ORIGINAL: I felt my forehead crease with surprise that the cop appeared to know me, and took a closer look at him. I may have come across him in my work, but nothing stood out.

REVISE: How did this cop know me? I gave him a closer look. Maybe we’d crossed paths before, but nothing stood out.

This revise replaces ‘I felt my forehead crease with surprise’ with the internal thought, ‘How did he know me?’ That shows her surprise from the inside rather than telling readers she was surprised and the character describing the feeling on her face.

ORIGINAL: I sighed, slipped off my heels and trudged into the lounge room.

REVISE: I slipped off my heels and trudged into the lounge room.

A simple elimination of the sigh. Slipping off her heels and ‘trudging’ (a great verb in this sentence) captures her mood. People sigh for a variety of reasons – sad, happy, satisfied, perplexed, fatigued, confused, resigned, etc. Stating that a character sighs doesn’t really say anything without some additional information to show the emotion. And once the additional info is there and the emotion is shown, the sigh becomes unnecessary.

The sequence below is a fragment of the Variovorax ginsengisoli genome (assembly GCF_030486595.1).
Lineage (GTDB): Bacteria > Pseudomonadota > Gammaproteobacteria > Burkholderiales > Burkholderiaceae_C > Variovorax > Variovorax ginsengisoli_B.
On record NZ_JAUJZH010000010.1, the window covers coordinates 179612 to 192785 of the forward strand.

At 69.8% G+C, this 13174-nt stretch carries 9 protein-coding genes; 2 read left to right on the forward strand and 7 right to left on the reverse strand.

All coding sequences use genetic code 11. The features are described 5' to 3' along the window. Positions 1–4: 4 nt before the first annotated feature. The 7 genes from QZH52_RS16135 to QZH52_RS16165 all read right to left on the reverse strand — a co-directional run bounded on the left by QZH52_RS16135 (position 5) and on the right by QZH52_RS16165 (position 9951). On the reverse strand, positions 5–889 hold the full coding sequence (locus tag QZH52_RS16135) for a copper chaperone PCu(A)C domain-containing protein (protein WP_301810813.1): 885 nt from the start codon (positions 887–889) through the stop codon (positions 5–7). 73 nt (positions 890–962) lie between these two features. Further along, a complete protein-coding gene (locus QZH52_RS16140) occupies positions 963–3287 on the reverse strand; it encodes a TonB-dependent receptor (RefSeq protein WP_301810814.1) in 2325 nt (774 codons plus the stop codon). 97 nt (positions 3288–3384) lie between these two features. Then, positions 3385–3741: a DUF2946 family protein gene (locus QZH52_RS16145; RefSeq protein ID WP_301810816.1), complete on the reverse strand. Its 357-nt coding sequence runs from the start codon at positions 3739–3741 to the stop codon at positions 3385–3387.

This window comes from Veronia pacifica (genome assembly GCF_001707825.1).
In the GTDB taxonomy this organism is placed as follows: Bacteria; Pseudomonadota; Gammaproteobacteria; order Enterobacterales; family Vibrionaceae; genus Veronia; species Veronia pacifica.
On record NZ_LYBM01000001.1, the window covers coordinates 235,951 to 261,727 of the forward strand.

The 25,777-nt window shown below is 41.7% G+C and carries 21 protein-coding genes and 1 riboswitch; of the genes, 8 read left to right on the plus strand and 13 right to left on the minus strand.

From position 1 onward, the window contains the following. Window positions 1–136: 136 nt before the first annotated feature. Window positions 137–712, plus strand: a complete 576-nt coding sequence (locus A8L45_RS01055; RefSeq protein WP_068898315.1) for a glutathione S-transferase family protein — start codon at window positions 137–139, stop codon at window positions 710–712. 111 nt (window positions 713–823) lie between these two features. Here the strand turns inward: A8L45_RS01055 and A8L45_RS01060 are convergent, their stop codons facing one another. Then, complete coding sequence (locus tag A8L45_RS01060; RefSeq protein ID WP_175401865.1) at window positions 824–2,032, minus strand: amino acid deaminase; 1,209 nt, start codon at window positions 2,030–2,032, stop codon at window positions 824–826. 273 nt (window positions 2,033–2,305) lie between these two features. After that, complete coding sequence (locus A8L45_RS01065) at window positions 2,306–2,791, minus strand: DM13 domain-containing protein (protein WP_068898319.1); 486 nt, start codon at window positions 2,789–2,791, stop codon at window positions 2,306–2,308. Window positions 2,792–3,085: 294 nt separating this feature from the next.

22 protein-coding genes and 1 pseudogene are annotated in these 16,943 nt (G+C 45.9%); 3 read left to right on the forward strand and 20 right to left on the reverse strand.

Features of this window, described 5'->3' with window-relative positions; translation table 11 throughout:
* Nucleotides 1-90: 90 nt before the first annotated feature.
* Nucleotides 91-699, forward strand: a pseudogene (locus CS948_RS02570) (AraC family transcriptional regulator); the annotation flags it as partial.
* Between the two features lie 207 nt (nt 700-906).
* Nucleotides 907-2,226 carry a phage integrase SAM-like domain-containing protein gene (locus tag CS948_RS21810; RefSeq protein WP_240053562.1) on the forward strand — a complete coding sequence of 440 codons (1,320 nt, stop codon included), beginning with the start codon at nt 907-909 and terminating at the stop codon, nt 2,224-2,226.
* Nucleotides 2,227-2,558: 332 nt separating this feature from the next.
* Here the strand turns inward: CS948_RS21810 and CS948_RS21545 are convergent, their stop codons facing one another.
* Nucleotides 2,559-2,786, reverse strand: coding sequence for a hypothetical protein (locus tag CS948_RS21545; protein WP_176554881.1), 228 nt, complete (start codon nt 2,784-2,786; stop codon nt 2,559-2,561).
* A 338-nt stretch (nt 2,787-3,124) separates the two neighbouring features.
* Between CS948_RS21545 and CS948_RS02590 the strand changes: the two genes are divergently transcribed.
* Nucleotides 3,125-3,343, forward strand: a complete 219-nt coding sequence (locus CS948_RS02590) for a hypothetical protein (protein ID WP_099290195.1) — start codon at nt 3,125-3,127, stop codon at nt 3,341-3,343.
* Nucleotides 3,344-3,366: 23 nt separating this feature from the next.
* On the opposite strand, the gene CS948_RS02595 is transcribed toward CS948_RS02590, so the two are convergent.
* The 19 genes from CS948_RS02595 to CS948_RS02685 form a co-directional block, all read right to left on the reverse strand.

ORIGINAL: I flashed him what I hoped was a beguiling smile.

REVISE: None. This is a very specific action that the character does consciously for a reason. It is her conscious action of flashing a particular type of smile that is the important point of the sentence. There are always exceptions, like this one, where a smile, sigh, or a blush is the important action rather than only serving as an external sign of an internal emotion.

There is nothing wrong with having a character frown or smile or sigh on occasion. The questions to ask yourself each time are: What is the best way to engage the reader in this moment of the story? Am I relying too heavily on external signs of emotion?

Many thanks to Samantha for allowing me to use these examples.

8 Responses to “Internal vs. external emotion”